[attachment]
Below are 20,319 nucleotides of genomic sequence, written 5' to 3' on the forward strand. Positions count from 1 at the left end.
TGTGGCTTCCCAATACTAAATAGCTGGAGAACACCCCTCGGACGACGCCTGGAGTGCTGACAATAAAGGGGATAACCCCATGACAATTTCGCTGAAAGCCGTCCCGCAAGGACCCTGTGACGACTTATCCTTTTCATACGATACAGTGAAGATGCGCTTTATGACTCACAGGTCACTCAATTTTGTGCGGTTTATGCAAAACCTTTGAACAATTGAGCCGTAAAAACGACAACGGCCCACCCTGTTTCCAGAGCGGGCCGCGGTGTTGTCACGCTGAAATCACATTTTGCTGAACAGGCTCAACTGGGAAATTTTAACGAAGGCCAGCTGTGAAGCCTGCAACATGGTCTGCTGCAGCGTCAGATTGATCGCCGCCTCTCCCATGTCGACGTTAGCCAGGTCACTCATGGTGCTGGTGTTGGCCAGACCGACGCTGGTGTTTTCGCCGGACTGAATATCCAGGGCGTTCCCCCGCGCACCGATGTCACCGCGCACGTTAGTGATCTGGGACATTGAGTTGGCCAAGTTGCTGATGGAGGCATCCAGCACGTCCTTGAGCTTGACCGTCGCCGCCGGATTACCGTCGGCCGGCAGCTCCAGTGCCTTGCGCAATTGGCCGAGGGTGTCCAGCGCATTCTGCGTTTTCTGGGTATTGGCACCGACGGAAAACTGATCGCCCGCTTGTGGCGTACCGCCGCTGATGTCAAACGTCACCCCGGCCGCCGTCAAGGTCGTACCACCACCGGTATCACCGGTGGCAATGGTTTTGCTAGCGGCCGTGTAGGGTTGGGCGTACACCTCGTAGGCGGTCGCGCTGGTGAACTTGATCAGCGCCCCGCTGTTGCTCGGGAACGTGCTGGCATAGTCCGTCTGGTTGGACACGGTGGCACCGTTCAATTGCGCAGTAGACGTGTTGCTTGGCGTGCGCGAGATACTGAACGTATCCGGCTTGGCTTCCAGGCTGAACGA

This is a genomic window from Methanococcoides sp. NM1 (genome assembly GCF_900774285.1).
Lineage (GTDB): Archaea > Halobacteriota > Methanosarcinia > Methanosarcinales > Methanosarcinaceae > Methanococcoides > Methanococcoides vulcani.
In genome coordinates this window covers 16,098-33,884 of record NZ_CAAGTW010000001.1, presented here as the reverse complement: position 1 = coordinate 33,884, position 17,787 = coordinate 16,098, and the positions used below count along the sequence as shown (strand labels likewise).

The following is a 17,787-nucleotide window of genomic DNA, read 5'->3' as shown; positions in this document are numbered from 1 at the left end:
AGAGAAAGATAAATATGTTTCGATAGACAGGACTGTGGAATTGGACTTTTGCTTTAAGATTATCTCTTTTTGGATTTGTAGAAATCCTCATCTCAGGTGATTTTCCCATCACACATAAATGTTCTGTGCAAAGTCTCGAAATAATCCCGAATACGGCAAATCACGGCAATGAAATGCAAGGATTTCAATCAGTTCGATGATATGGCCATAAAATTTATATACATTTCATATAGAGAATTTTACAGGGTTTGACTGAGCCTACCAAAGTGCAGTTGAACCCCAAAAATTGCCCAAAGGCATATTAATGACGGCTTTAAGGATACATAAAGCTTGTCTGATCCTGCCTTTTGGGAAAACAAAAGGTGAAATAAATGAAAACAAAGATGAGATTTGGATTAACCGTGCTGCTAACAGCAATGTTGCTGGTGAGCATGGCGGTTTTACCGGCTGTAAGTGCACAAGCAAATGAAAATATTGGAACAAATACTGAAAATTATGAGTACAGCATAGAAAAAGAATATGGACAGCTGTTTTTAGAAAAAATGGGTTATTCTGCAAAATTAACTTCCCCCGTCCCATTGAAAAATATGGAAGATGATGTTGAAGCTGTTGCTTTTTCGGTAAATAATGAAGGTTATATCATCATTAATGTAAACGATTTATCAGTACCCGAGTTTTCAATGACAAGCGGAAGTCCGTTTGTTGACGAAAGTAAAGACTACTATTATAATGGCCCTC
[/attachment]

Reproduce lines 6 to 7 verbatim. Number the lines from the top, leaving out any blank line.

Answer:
The following is a 17,787-nucleotide window of genomic DNA, read 5'->3' as shown; positions in this document are numbered from 1 at the left end:
AGAGAAAGATAAATATGTTTCGATAGACAGGACTGTGGAATTGGACTTTTGCTTTAAGATTATCTCTTTTTGGATTTGTAGAAATCCTCATCTCAGGTGATTTTCCCATCACACATAAATGTTCTGTGCAAAGTCTCGAAATAATCCCGAATACGGCAAATCACGGCAATGAAATGCAAGGATTTCAATCAGTTCGATGATATGGCCATAAAATTTATATACATTTCATATAGAGAATTTTACAGGGTTTGACTGAGCCTACCAAAGTGCAGTTGAACCCCAAAAATTGCCCAAAGGCATATTAATGACGGCTTTAAGGATACATAAAGCTTGTCTGATCCTGCCTTTTGGGAAAACAAAAGGTGAAATAAATGAAAACAAAGATGAGATTTGGATTAACCGTGCTGCTAACAGCAATGTTGCTGGTGAGCATGGCGGTTTTACCGGCTGTAAGTGCACAAGCAAATGAAAATATTGGAACAAATACTGAAAATTATGAGTACAGCATAGAAAAAGAATATGGACAGCTGTTTTTAGAAAAAATGGGTTATTCTGCAAAATTAACTTCCCCCGTCCCATTGAAAAATATGGAAGATGATGTTGAAGCTGTTGCTTTTTCGGTAAATAATGAAGGTTATATCATCATTAATGTAAACGATTTATCAGTACCCGAGTTTTCAATGACAAGCGGAAGTCCGTTTGTTGACGAAAGTAAAGACTACTATTATAATGGCCCTC